It also belongs to the supreme, infinitely wise and benevolent Being to determine what number and proportion of mankind shall be saved, and fix upon every individual person, since all this depends upon him, and he has a right to do as he pleases, and he only knows what is most wise and best.
« Hath not the potter power over the clay, of the same lump to make one vessel unto honour, and another unto dishonour ?”
We are not in express words of revelation informed what proportion of mankind shall be saved, whether the greater or less part of them, on the whole. But perhaps more is revealed with respect to this than has been supposed, and which is contrary to what has been generally thought to be asserted in the scriptures. It has been thought by many, that when Christ says, “ Strait is the gate, and narrow is the way which leadeth unto life, and few there be that find it. Many are called, but few chosen. Fear not little flock,” he declares that but few, a very small part of mankind, shall be saved. But when we attend to these words of Christ, we shall find that they are spoken of the then present time; and nothing is asserted concerning that which shall take place in future ages; and therefore have no relation to the point before us, and determine nothing about it. When this question was put to him, “Lord, are there few that shall be saved ?i He did not think proper to answer it then, by expressly affirming or denying'; but only said, that many should not be saved ; and improv. ed this truth to excite all to secure their own salva. tion, without delay : Which is consistent with there being many more saved than lost.
When we attend to the many predictions of the flourishing, greatness and extent of the church and kingdom of Christ in the last days, so as to fill the whole world, when “ the kingdom and dominion, and the greatness of the kingdom under the whole heaven, shall be given to the people of the saints of the Most High ;” and are assured that this state of prosperity shall continue, at least a thousand years, we shall find no reason to conclude that but few of mankind will be saved, in comparison with those who shall perish; but see ground to believe that the number of the former will far exceed that of the latter. * But were there nothing revealed by which we could determine any thing with respect to this, we might well rest satisfied that God, who is infi. nitely wise and good, has fixed the number of those who shall be saved, and of those who shall not be saved, so as exactly to answer the best end, and promote the greatest general good ; and may be as certain that many of mankind will perish forever, as we can be that the Bible is a revelation from God, since this is there so expressly, abundantly, and in such a variety of ways de. clared and established.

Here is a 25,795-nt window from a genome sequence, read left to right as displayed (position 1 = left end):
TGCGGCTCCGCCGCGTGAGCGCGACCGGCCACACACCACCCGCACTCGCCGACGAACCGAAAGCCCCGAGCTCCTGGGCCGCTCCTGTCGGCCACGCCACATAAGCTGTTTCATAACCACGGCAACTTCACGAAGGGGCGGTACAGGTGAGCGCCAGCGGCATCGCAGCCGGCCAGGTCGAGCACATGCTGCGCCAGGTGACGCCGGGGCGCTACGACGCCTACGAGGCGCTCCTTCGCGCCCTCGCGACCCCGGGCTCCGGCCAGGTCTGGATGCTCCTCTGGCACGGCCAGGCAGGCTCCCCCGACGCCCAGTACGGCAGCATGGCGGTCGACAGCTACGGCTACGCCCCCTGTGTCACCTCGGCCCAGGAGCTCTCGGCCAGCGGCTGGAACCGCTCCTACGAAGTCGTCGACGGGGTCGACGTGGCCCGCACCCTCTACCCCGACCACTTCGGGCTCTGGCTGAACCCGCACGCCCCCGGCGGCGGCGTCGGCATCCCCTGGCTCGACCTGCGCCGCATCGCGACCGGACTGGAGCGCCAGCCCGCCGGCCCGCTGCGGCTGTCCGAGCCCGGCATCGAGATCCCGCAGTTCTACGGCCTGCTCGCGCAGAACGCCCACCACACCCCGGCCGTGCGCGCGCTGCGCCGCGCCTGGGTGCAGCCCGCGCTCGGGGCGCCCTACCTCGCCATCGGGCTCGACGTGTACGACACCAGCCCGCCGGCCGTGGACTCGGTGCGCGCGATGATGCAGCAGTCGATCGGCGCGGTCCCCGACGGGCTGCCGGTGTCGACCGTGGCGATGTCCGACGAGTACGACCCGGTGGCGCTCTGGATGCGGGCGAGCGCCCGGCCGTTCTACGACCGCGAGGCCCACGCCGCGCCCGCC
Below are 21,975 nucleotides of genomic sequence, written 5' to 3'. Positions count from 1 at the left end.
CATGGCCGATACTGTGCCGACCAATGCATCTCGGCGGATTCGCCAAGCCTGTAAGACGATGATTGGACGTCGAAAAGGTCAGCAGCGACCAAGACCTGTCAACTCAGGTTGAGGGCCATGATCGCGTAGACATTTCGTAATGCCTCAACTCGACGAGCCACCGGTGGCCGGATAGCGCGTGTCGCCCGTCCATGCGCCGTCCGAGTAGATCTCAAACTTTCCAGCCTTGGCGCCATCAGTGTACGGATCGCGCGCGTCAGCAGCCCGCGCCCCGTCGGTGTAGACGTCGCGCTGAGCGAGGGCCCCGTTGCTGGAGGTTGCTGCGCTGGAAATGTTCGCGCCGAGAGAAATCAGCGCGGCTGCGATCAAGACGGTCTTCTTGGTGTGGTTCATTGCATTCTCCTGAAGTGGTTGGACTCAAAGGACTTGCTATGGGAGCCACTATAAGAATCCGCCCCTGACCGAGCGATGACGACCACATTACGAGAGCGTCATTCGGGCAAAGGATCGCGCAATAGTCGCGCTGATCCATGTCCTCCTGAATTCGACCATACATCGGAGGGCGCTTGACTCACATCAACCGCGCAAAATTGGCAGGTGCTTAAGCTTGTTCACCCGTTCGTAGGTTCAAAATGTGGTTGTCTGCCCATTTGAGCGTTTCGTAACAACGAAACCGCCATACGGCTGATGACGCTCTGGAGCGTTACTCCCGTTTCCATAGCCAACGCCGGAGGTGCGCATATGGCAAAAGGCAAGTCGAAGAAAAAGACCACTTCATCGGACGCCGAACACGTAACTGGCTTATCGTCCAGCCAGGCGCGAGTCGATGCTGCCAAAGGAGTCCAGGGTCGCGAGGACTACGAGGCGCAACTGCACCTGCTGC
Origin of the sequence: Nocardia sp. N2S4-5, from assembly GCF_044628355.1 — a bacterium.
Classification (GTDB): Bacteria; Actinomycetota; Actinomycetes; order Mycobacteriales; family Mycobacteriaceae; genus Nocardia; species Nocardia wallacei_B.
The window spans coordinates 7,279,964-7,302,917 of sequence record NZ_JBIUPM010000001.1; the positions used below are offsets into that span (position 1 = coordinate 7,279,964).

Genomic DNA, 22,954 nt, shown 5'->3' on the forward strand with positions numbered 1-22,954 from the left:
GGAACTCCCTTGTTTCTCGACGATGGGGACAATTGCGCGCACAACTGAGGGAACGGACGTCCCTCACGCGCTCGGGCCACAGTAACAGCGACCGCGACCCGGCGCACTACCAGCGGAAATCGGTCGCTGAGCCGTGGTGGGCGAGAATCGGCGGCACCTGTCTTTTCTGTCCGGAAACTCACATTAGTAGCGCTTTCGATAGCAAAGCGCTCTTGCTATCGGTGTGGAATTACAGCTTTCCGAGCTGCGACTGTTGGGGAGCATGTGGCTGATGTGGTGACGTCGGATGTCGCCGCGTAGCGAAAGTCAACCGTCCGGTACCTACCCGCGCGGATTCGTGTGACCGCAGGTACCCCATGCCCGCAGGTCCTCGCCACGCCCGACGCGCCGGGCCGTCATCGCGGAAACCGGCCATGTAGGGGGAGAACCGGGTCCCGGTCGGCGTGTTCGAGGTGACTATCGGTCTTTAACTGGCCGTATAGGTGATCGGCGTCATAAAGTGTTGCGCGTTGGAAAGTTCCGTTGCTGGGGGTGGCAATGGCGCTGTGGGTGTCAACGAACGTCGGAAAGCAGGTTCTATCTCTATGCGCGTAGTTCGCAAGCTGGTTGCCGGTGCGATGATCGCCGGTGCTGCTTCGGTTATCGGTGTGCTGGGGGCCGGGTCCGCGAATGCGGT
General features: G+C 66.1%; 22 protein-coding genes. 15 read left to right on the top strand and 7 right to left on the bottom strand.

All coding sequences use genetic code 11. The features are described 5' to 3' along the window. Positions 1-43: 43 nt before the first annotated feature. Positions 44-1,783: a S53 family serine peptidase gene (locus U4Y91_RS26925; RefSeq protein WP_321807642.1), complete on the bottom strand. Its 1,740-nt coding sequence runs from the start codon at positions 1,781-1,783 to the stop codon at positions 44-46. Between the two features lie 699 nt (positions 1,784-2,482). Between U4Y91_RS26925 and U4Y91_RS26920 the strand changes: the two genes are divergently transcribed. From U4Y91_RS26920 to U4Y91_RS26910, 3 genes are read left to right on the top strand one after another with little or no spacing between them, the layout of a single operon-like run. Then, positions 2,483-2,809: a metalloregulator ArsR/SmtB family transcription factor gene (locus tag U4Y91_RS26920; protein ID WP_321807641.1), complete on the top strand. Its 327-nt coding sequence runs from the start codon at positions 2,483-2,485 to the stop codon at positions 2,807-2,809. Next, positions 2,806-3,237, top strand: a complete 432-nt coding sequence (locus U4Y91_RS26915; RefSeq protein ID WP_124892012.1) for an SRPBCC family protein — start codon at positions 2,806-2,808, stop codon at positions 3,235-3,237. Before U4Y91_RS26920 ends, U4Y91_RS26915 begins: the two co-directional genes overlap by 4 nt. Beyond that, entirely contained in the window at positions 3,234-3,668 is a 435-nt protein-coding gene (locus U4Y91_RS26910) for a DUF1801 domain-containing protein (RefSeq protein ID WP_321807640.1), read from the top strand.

III. The Redemption of man is the greatest instance of the exercise and manifestation of the benevolence, or the love and goodness of God, that ever took place, or that ever will. It is the greatest possible exercise and display of divine benevolence ; in which there is the best and most ample ground and scope for the highest increasing and endless discovery of the love and goodness of the infinitely benevolent Being.
The benevolence of the Deity is exercised, and appears in all his works ; but in the work of redemption is the fullest, most perfect and bright display of the di,
The reader may see this more fully considered in Dr. Bellamy's discourse on the Millennium. Some attention is also paid to this point ; and the reasons are suggested, why redemption does not include the salva. tion of all men, in “An inquiry concerning the future state of those who die in their sins.” Page 182, &c.